Whether you’re getting started with your career or you are an experienced professional; it’s always useful to seek advice and mentoring as you grow your career. We’re constantly learning new things, from being a strong individual contributor to learning new types of contributions. As your scope expands, you’ll want to learn how to be an effective leader, how to build good team culture, drive for success, etc. All of those were new to me, and I keep learning everyday by seeking advice from peers and mentors.

I like how Ana Roca Castro (@AnaRC) said it at a panel where we met. Find a mentor who is right above you in terms of experience, someone whose steps you can follow. And you should also find a mentor who is much higher level than you. Someone who you aspire to be someday in the future. The types of questions you will have for these mentors are different and are both invaluable. You’ll be surprised how open people are to giving advice and mentoring. Don’t be afraid of asking, you won’t lose anything.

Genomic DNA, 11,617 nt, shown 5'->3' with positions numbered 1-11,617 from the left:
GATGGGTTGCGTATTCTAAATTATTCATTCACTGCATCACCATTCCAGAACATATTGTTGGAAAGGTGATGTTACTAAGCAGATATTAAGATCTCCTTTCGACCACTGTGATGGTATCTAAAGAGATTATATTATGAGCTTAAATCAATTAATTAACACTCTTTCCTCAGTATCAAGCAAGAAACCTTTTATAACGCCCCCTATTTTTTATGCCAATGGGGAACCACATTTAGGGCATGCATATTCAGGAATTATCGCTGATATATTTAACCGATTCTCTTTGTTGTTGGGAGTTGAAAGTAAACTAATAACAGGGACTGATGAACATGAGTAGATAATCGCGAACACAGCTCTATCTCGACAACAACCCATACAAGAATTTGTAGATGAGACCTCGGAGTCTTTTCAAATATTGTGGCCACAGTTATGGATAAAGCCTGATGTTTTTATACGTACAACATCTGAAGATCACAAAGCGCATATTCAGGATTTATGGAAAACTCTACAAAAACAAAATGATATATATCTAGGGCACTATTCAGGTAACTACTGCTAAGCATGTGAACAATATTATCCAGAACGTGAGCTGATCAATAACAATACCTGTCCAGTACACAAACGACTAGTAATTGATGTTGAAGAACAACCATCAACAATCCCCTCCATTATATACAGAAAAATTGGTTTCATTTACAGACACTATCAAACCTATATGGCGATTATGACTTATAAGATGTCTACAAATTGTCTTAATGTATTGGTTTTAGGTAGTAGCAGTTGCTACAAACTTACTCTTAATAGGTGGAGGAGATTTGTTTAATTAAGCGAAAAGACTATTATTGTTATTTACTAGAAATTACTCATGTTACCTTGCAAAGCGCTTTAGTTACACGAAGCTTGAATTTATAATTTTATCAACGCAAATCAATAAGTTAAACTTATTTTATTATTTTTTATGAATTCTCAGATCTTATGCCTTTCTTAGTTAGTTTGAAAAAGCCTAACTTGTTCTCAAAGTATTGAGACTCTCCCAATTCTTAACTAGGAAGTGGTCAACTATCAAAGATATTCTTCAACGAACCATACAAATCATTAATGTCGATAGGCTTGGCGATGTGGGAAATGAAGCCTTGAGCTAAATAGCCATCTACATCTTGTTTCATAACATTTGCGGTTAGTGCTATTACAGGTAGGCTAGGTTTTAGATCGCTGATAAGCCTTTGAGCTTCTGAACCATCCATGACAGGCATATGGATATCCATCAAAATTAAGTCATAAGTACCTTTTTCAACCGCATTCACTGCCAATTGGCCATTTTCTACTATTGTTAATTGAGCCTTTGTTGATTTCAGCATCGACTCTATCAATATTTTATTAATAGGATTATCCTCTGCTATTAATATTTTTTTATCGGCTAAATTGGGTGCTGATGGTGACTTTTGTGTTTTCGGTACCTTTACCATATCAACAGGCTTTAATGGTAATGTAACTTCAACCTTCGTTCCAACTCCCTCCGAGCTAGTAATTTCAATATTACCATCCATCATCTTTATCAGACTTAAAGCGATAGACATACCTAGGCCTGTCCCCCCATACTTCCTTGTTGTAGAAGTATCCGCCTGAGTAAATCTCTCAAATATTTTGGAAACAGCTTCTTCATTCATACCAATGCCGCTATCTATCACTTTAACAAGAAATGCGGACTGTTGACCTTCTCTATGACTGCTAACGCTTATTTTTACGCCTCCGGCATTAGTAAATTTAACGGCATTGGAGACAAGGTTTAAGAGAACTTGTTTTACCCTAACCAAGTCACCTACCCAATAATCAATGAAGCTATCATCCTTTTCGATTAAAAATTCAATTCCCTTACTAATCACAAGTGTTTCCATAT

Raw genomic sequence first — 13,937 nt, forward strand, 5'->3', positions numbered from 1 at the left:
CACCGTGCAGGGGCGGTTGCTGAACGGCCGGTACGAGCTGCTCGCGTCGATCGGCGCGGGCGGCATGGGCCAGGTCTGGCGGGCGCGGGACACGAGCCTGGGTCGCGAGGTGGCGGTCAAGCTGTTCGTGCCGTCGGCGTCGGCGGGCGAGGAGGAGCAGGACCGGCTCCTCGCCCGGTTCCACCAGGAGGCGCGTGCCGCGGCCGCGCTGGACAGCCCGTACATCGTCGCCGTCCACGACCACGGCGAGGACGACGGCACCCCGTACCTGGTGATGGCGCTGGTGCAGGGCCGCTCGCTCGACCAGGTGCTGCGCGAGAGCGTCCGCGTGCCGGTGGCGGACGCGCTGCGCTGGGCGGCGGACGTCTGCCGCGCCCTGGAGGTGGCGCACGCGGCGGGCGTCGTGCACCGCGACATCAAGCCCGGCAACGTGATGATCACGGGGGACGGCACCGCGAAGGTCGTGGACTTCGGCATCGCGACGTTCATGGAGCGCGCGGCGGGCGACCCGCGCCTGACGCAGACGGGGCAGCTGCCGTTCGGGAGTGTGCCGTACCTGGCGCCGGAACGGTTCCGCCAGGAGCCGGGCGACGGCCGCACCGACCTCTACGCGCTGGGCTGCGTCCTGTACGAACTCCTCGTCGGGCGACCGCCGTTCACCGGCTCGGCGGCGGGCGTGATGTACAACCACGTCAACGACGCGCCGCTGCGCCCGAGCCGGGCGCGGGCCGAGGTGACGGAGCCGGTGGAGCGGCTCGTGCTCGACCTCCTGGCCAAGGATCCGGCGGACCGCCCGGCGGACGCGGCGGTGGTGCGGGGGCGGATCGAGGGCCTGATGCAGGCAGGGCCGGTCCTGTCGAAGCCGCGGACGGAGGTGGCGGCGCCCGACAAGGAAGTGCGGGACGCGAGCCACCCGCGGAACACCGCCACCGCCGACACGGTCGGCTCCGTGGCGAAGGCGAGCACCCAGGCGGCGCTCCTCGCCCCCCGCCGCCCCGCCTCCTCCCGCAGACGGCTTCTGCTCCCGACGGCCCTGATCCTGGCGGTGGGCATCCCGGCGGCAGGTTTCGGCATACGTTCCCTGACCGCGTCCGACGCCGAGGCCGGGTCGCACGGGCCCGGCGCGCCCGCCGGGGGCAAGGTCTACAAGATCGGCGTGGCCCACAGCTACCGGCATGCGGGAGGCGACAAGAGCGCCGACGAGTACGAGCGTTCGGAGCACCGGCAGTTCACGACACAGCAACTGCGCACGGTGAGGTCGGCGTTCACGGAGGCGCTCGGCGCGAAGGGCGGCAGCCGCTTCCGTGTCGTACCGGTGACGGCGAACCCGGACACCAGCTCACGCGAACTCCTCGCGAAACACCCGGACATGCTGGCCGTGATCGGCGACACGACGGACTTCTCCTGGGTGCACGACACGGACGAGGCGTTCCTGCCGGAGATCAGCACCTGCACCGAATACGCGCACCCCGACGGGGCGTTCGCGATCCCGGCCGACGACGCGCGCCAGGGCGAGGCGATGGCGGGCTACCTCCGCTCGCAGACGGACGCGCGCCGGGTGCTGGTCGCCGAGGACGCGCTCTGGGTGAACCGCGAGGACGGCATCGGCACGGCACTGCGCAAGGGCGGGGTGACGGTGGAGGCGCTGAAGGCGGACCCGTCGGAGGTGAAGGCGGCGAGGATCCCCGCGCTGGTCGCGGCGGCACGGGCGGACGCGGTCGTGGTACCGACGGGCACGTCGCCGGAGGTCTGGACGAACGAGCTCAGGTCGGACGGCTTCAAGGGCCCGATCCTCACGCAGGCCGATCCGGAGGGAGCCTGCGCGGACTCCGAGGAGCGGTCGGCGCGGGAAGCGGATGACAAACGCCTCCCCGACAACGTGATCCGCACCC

Let go of the “Designer ego”

The first thing I tell people new to the discipline is that we, as Designers need to learn one thing: design is not art. When you work on an artifact that will be used by thousands, millions or billions of people then it’s clearly not art. This artifact (a product, a device, an app, a website, etc) has to be useful, easy to use, work flawlessly and be delightful.